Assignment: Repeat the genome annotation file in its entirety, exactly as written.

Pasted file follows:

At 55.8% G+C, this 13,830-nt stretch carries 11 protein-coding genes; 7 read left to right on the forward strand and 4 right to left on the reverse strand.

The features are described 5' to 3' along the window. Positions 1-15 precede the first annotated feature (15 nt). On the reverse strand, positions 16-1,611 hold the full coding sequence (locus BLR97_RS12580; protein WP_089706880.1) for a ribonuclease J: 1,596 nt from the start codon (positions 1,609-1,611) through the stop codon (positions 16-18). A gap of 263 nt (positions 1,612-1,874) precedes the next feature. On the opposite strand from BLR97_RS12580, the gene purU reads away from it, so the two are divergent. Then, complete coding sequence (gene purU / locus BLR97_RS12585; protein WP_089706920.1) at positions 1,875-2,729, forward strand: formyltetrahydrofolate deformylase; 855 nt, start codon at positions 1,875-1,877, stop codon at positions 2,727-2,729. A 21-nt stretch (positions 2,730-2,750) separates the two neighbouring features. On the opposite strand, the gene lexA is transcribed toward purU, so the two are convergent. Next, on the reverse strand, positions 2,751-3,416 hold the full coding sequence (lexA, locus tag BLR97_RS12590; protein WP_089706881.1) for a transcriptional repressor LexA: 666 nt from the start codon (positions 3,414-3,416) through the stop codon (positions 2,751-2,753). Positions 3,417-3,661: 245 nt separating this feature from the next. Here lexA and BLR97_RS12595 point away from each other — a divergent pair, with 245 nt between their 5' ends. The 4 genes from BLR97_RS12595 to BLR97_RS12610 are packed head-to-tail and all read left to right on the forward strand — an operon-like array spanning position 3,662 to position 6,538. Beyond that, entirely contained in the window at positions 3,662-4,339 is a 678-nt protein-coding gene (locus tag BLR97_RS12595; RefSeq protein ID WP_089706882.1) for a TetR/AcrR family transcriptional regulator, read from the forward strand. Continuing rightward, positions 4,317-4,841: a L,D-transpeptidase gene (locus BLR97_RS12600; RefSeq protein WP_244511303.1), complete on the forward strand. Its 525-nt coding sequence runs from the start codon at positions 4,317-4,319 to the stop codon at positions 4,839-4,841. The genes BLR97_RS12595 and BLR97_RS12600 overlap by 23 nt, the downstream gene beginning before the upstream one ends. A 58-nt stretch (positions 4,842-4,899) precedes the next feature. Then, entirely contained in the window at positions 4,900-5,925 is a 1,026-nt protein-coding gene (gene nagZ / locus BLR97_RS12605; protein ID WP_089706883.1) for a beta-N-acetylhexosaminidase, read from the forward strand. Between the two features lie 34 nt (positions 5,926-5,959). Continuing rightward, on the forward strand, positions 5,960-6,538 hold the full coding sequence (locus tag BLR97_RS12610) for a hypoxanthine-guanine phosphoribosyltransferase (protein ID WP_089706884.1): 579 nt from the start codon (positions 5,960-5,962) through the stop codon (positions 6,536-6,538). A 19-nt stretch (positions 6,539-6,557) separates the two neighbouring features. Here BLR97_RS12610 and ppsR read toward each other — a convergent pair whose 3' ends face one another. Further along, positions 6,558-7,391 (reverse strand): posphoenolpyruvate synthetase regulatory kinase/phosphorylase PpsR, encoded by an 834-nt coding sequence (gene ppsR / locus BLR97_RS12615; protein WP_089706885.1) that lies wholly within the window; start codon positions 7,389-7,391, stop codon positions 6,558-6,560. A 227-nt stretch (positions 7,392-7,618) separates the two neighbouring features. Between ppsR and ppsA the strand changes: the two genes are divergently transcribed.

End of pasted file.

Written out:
At 55.8% G+C, this 13,830-nt stretch carries 11 protein-coding genes; 7 read left to right on the forward strand and 4 right to left on the reverse strand.

The features are described 5' to 3' along the window. Positions 1-15 precede the first annotated feature (15 nt). On the reverse strand, positions 16-1,611 hold the full coding sequence (locus BLR97_RS12580; protein WP_089706880.1) for a ribonuclease J: 1,596 nt from the start codon (positions 1,609-1,611) through the stop codon (positions 16-18). A gap of 263 nt (positions 1,612-1,874) precedes the next feature. On the opposite strand from BLR97_RS12580, the gene purU reads away from it, so the two are divergent. Then, complete coding sequence (gene purU / locus BLR97_RS12585; protein WP_089706920.1) at positions 1,875-2,729, forward strand: formyltetrahydrofolate deformylase; 855 nt, start codon at positions 1,875-1,877, stop codon at positions 2,727-2,729. A 21-nt stretch (positions 2,730-2,750) separates the two neighbouring features. On the opposite strand, the gene lexA is transcribed toward purU, so the two are convergent. Next, on the reverse strand, positions 2,751-3,416 hold the full coding sequence (lexA, locus tag BLR97_RS12590; protein WP_089706881.1) for a transcriptional repressor LexA: 666 nt from the start codon (positions 3,414-3,416) through the stop codon (positions 2,751-2,753). Positions 3,417-3,661: 245 nt separating this feature from the next. Here lexA and BLR97_RS12595 point away from each other — a divergent pair, with 245 nt between their 5' ends. The 4 genes from BLR97_RS12595 to BLR97_RS12610 are packed head-to-tail and all read left to right on the forward strand — an operon-like array spanning position 3,662 to position 6,538. Beyond that, entirely contained in the window at positions 3,662-4,339 is a 678-nt protein-coding gene (locus tag BLR97_RS12595; RefSeq protein ID WP_089706882.1) for a TetR/AcrR family transcriptional regulator, read from the forward strand. Continuing rightward, positions 4,317-4,841: a L,D-transpeptidase gene (locus BLR97_RS12600; RefSeq protein WP_244511303.1), complete on the forward strand. Its 525-nt coding sequence runs from the start codon at positions 4,317-4,319 to the stop codon at positions 4,839-4,841. The genes BLR97_RS12595 and BLR97_RS12600 overlap by 23 nt, the downstream gene beginning before the upstream one ends. A 58-nt stretch (positions 4,842-4,899) precedes the next feature. Then, entirely contained in the window at positions 4,900-5,925 is a 1,026-nt protein-coding gene (gene nagZ / locus BLR97_RS12605; protein ID WP_089706883.1) for a beta-N-acetylhexosaminidase, read from the forward strand. Between the two features lie 34 nt (positions 5,926-5,959). Continuing rightward, on the forward strand, positions 5,960-6,538 hold the full coding sequence (locus tag BLR97_RS12610) for a hypoxanthine-guanine phosphoribosyltransferase (protein ID WP_089706884.1): 579 nt from the start codon (positions 5,960-5,962) through the stop codon (positions 6,536-6,538). A 19-nt stretch (positions 6,539-6,557) separates the two neighbouring features. Here BLR97_RS12610 and ppsR read toward each other — a convergent pair whose 3' ends face one another. Further along, positions 6,558-7,391 (reverse strand): posphoenolpyruvate synthetase regulatory kinase/phosphorylase PpsR, encoded by an 834-nt coding sequence (gene ppsR / locus BLR97_RS12615; protein WP_089706885.1) that lies wholly within the window; start codon positions 7,389-7,391, stop codon positions 6,558-6,560. A 227-nt stretch (positions 7,392-7,618) separates the two neighbouring features. Between ppsR and ppsA the strand changes: the two genes are divergently transcribed.